Overlooking the Work of Women Peacebuilders
Despite the range of work that women peacebuilders are carrying out during the pandemic, it is often missing from assessments of conflict zones in the COVID-19 era, and overlooked by national and international actors. The goal of peacebuilding is to prevent conflict and promote sustainable peace through a variety of strategic measures carried out by government and civil society actors. The grassroots efforts being led by these women are foundational to peacebuilding because they address issues that threaten peace on the local level, which in turn strengthens national capacities for sustainable peace and development.
A strong example is HOFNA in Cameroon. Christelle Bay Chongwain, the organization’s founder and executive director, makes clear that women peacebuilders have always worked in the heart of crises and conflict, and are now using their skills to ensure the well-being of their communities during the pandemic. Both communities and the international system benefit from such organizations led by women peacebuilders. If the work of women peacebuilders is not supported, their ability to continue building on the progress thus far achieved is threatened. When their work is recognized, it is motivating and empowering to the women themselves and their organizations, because they know they are being considered in peace processes.
UN bodies also have the power to benefit women peacebuilders through the recognition of and engagement with their organizations. This further legitimizes their roles as formal actors in peacebuilding with other national and international stakeholders. This, in turn, can also assist with building and strengthening their networks with other organizations and actors. Recognition can also create opportunities to receive other forms of support these women also need, such as financial resources and assistance with building leadership skills.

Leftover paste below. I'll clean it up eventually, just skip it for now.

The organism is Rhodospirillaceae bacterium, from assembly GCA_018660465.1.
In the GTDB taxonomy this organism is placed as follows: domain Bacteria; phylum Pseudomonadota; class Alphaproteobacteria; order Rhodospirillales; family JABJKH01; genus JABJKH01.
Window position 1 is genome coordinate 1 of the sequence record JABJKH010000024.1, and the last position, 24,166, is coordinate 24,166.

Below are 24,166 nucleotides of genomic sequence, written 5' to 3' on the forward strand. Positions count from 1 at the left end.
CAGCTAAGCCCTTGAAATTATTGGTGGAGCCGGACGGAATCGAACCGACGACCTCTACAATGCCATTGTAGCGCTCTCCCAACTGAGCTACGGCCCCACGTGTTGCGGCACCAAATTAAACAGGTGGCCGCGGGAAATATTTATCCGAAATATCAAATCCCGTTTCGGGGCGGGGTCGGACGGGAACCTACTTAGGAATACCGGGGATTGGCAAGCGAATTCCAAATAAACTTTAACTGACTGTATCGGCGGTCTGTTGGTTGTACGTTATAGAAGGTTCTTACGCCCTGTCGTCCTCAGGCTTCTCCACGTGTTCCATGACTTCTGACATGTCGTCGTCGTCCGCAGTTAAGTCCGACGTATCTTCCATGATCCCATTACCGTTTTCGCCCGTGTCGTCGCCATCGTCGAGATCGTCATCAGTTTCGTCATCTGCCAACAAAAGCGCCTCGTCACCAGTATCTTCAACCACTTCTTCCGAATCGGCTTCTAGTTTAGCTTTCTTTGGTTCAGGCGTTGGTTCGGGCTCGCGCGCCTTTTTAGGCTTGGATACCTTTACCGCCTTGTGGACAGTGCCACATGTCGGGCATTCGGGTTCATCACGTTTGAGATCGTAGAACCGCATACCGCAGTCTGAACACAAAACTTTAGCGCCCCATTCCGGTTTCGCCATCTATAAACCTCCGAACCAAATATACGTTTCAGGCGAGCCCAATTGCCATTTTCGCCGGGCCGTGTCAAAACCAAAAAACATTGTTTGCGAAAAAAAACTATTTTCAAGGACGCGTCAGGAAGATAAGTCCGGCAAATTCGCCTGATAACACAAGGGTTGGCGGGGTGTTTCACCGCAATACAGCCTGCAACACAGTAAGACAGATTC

UN Women, for example, can support in this area by more carefully mapping out which organizations are working on issue areas related to peacebuilding and the WPS agenda. This will allow women peacebuilders to better connect with and support UN agencies and each other. Currently, many women peacebuilders are frustrated with the lack of clear channels of communication with UN actors. Clearer policies need to be implemented to make UN representatives available to grassroots organizations to encourage collaboration on peacebuilding efforts across actors.
Many women peacebuilders are willing to offer their skills to address current crises. The UN and other international humanitarian actors need to acknowledge the value these women have always been offering, support and work alongside them, and embrace a bottom-up approach to peacebuilding in order to ensure the safety of locals during the global pandemic.
Jasmine Jaghab is currently in the Women, Peace, and Security Program at the International Peace Institute (IPI).
This article was published in tandem with IPI’s Women, Peace, and Leadership symposium being held September 16th, and IPI’s forthcoming issue brief, “Peacebuilding during a Pandemic: Keeping the Focus on Women’s Inclusion.”